SHEILA R. CHERRY
■ Associate Editor/Bayside Gazette
(Feb. 15, 2013) Legislation filed in both houses of the General Assembly by Sen. James Mathias (D) and in the House of Delegates by Delegate Norman Conway (D-38B) would authorize bond funding, in the form of a $350,000 matching grant, for Diakonia housing units in West Ocean City.
The pair also sponsored bicameral legislation to establish a minimum threshold that counties must distribute to volunteer, fire, rescue and ambulance companies.
Also proposed during the week of Feb. 4 were bills to fund a park and the YMCA in Salisbury, establish an identification card for retail customers with special medi-
cal needs, exempt police cars from a prohibition that bans certain car window tinting, and implement certain procedures for billing inmate health care services.
Companion bills SB0773/HB1164, introduced by Conway and Mathias, would authorize $350,000 in bond-funded grants for the acquisition, planning, design, construction, repair, renovation, reconstruction, and equipping housing units for Diakonia, which provides emergency and transitional housing for people in need.
The organization has until June 1, 2015 to secure matching funds and have those funds certified by the Board of Public Works, in order to receive the grant funds. “The fund may consist of in-kind contributions or funds expended prior to the effective date of this Act,” according to the language of the bill. If approved the proposal would go into effect June 1.
Conway and Mathias were also the primary sponsors of SB0899/HB0778, which would establish a formula for calculating how much of the percentage of funds that counties receive from the state’s Sen. William H. Amoss Fire, Rescue, and Ambulance Fund should be used to help volunteer fire and rescue companies.
The legislation would require each county to distribute funding to its volunteer first responders in amounts equal to either “funds distributed by each county to volunteer fire, rescue, and ambulance companies from the fund in fiscal year 2011 or at least 51 [percent] of the allocation received by each county” for public safety. If enacted the legislation would become effective July 1.
Conway, on Feb. 8 introduced companion legislation (HB1179) to a proposal by Mathias the previous week (SB 0472) that would allow moped and scooter dealers to apply to attach temporary decals to their vehicles so they could be operated on a highway, for demonstration purposes, by prospective buyers with either a driver’s license or moped operator’s permit. A hearing on Conway’s bill is scheduled before the House Environmental Matters Committee on March 5.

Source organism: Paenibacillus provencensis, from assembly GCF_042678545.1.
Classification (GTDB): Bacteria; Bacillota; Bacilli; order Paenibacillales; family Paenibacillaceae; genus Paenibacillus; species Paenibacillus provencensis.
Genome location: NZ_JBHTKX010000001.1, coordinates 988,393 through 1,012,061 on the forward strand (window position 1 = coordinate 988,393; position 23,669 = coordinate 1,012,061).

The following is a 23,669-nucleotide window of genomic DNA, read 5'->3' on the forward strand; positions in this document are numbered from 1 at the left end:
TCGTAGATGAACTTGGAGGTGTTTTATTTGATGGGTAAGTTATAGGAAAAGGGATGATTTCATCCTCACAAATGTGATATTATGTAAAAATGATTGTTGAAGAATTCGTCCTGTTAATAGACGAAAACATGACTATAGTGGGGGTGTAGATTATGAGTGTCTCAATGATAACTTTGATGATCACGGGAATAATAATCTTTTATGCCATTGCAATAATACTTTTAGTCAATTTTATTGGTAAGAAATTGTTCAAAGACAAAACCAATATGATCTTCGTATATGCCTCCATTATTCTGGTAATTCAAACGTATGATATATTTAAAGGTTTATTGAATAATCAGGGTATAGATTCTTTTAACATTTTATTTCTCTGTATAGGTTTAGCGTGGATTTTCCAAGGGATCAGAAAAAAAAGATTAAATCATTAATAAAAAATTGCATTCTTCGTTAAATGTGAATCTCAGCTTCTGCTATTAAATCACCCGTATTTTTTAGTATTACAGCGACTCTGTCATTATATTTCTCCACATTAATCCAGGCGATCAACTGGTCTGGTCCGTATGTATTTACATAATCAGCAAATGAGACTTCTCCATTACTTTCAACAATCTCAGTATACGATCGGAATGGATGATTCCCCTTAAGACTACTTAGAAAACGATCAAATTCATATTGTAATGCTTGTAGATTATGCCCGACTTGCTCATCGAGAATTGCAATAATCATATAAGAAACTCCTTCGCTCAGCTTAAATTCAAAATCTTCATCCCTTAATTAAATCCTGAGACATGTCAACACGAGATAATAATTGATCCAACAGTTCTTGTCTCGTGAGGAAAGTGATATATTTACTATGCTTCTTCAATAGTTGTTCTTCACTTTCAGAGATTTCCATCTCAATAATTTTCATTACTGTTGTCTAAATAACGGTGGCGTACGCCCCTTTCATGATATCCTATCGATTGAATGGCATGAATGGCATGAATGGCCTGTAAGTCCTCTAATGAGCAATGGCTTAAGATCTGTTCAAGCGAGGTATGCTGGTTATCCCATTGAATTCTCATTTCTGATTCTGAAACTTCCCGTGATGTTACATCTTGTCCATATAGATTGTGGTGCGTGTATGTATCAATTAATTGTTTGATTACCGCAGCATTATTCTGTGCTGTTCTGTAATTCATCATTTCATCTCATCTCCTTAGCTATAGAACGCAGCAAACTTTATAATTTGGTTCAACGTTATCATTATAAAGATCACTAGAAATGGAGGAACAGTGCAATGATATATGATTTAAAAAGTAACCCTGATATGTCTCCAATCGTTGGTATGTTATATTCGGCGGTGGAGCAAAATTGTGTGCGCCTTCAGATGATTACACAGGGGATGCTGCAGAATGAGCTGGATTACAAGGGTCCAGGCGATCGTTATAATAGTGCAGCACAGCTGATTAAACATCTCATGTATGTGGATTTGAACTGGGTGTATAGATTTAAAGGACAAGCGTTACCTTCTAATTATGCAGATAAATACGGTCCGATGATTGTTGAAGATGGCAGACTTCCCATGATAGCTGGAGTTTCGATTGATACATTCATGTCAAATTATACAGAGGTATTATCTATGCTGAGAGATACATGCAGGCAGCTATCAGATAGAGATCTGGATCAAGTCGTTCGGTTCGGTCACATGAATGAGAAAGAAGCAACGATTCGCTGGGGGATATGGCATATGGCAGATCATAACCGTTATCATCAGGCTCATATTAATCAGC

Conway offered two separate bond authorization bills on Feb. 8. The first, HB1163, would extend the deadline, from Dec. 1, 2012 to Dec. 1, 2015, for a grant that would make $150,000 in matching funds available for the Salisbury City Park.
The funding would pay for the repair and reconstruction of the park’s facilities, provided that a historic easement is conveyed to the Maryland Historical Trust.
Conway’s second proposal (HB 1165) would authorize the sale of $500,000 in bonds to fund a loan program to underwrite the planning, design, construction, repair, renovation, reconstruction, and capital equipping of the YMCA of the Chesapeake, which is located in Salisbury. The organization has until June 2015 to secure and certify the matching funds needed to make them eligible for the grant funding. The effective date of the bill would be June 1.
Retail customers with certain medical conditions would be eligible for special identification cards to allow them to use store restroom facilities that are otherwise reserved for employees under the provisions of a proposal Conway introduced Feb. 8 in response to a constituent’s request. The legislative proposal (HB 1183) would alter the circumstances under which individuals with Crohn’s disease, ulcerative colitis, inflammatory bowel, or any other medical condition would be given access to the restrooms.
According to the legislation, covered customers would be allowed to use employee toilet facilities during normal business hours when a public restroom that was not otherwise available if three or more employees are working at the time the request is made. If enacted, the legislation would take effect Oct. 1.
Delegate Michael McDermott (R-38B) on Feb. 8 introduced legislation (HB1235) that would exempt vehicles used by law enforcement agencies from prohibitions that bar the use of window tinting materials that block more than 35 percent light transmittance. Removable tinting materials, people with documented photosensitive medical conditions, and light-blocking tinting specifi-
cally designed to shade small children are already exempt for the ban. The bill would add law enforcement vehicles to the list of exemptions Oct. 1, if enacted.
McDermott also proposed a bill (HB1242) that would establish a system of medical codes and conventions for reconciling medical claims for inmate health care services. The system would require the Department of Public Safety and Correctional Services to implement certain measures and automated health care billing systems. It is expected to automate claims resolution and enhance cost containment for health care services in an attempt to order prevent errors or potential, according to the legislation.